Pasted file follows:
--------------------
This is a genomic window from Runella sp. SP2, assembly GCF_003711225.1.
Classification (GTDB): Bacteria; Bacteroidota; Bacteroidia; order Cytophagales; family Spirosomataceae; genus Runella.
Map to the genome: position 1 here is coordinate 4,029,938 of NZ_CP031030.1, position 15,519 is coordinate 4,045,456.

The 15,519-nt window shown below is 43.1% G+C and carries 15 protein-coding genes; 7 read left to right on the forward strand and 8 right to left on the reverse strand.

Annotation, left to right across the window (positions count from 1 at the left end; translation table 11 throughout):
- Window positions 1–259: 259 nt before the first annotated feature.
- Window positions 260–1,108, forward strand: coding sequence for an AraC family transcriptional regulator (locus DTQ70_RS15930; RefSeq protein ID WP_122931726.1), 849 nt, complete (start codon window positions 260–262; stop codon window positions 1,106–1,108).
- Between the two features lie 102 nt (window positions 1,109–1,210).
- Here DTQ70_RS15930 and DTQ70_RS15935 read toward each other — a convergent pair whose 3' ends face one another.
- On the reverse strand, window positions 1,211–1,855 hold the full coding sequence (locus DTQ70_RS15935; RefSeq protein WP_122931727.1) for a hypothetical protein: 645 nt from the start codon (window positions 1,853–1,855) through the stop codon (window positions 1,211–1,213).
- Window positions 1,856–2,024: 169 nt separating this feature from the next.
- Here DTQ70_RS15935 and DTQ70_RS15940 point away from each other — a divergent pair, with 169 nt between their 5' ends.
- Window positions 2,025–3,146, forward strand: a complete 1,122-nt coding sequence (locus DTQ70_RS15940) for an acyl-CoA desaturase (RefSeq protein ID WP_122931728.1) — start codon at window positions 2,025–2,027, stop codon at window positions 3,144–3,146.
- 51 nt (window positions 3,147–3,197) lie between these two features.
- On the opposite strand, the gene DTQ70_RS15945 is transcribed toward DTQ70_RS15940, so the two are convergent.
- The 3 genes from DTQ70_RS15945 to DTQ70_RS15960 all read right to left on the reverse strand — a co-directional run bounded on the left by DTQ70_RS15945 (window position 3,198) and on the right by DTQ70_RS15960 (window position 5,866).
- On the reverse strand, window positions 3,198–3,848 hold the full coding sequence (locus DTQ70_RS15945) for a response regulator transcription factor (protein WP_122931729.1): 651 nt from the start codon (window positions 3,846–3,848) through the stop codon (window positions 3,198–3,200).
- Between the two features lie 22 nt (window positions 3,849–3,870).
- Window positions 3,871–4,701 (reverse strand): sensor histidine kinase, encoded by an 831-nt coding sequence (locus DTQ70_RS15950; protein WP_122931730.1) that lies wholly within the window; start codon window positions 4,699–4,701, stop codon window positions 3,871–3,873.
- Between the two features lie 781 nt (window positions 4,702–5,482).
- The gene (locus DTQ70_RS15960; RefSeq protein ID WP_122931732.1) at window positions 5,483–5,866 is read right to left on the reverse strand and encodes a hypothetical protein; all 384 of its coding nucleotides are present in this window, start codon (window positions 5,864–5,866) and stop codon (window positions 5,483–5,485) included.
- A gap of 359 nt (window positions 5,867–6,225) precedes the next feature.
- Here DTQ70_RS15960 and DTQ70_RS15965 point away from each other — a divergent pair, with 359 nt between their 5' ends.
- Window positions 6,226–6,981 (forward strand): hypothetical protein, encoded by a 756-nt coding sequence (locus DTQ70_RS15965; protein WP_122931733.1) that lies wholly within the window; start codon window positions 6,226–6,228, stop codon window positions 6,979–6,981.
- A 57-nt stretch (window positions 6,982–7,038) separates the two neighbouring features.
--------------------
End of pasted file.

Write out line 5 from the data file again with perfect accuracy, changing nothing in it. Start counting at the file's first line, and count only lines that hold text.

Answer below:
Annotation, left to right across the window (positions count from 1 at the left end; translation table 11 throughout):